On this day in labor history, the year was 1999.
That was the day 5000 textile workers at six Fieldcrest Cannon Mills in North Carolina began voting for representation by the Union of Needletrades, Industrial and Textile Employees, better known as UNITE.
The victory, later validated by the NLRB, was a significant win for Labor in the anti-union South.
The union’s organizing director, Bruce Raynor stated, “It feels like we just organized G.M. Suddenly, we’ve got a beacon to show other textile workers that they can do it.”
Labor historian Leon Fink noted that, “It’s a stunning victory for the union. It’s the biggest breakthrough in a traditional Southern industry for probably the last quarter century.”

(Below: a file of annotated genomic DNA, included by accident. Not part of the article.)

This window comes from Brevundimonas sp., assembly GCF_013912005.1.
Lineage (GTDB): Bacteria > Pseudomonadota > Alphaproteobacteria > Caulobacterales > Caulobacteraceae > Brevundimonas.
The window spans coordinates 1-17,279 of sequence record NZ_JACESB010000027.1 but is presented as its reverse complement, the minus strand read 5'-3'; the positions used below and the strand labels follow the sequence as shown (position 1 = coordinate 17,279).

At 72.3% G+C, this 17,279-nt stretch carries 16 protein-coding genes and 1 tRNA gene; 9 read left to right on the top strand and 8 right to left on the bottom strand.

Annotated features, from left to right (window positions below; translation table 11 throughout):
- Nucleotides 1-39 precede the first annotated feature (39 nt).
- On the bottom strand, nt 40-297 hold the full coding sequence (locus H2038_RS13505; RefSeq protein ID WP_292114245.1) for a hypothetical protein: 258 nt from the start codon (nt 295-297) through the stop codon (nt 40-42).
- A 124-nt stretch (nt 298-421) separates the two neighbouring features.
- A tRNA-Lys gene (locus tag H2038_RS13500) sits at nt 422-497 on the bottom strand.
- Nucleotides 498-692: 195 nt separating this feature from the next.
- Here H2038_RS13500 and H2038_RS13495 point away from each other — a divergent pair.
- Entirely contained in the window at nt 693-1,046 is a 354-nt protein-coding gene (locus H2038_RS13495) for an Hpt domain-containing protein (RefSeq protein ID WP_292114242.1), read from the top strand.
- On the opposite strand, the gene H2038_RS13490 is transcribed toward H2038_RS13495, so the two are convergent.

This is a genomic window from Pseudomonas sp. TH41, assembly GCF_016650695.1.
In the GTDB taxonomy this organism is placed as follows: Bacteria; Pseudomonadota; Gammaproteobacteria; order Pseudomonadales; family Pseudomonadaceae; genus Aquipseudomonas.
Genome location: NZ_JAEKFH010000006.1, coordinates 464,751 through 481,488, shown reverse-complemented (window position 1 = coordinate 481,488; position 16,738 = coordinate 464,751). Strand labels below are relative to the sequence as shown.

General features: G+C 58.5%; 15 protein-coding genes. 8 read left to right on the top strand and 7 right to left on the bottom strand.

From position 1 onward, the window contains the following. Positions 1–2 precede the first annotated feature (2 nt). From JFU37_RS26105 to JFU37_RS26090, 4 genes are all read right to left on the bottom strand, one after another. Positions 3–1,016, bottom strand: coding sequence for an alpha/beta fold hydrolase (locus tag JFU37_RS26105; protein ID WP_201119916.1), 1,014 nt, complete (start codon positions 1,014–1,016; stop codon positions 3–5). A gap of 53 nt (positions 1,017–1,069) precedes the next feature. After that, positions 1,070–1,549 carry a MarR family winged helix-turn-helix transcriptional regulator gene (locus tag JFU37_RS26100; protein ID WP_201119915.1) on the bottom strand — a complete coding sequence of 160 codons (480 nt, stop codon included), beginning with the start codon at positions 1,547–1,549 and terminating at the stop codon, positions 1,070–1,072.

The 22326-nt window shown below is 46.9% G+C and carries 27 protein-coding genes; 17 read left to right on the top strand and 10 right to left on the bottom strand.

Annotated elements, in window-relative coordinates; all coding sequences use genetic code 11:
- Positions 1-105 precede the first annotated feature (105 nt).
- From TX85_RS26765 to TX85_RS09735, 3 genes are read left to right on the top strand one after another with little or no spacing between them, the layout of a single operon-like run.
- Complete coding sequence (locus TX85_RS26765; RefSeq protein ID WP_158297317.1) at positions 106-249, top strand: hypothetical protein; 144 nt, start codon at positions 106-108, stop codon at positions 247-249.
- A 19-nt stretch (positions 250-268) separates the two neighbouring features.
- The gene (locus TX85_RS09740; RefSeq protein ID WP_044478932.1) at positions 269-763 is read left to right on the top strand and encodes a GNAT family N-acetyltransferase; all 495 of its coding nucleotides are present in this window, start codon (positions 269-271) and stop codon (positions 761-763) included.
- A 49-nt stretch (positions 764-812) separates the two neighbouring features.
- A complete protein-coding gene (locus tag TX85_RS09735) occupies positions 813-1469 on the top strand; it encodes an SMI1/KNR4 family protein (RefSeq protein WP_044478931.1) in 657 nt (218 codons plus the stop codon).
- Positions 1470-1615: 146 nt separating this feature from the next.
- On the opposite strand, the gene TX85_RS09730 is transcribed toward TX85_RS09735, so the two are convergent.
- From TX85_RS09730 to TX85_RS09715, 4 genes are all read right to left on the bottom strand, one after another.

Then AFL-CIO president, John Sweeney remarked that it was the largest union victory in a Southern textile mill in history.
The election and victory came after a 25-year struggle and four previous attempts to organize at Fieldcrest Cannon Mills.
Many noted that the young, immigrant workforce made the difference.
Conditions had been worsening at the mills.
Workers fed up with production line speedup, punitive decreases in piecework premiums and company harassment, were compelled to vote union.
One worker stated he and many others were sick of lies management told, to keep workers from voting yes in previous elections.
Supervisors routinely intimidated workers to vote no with promises of higher wages or when that failed, threats of deportation.
Workers were barraged with various forms of antiunion propaganda.
They found antiunion videos mailed to their homes.
Some were paid extra to distribute ‘Vote No’ t-shirts on the shop floors.
The company finally recognized the union and negotiated a first contract that guaranteed higher wages, pensions and other benefits.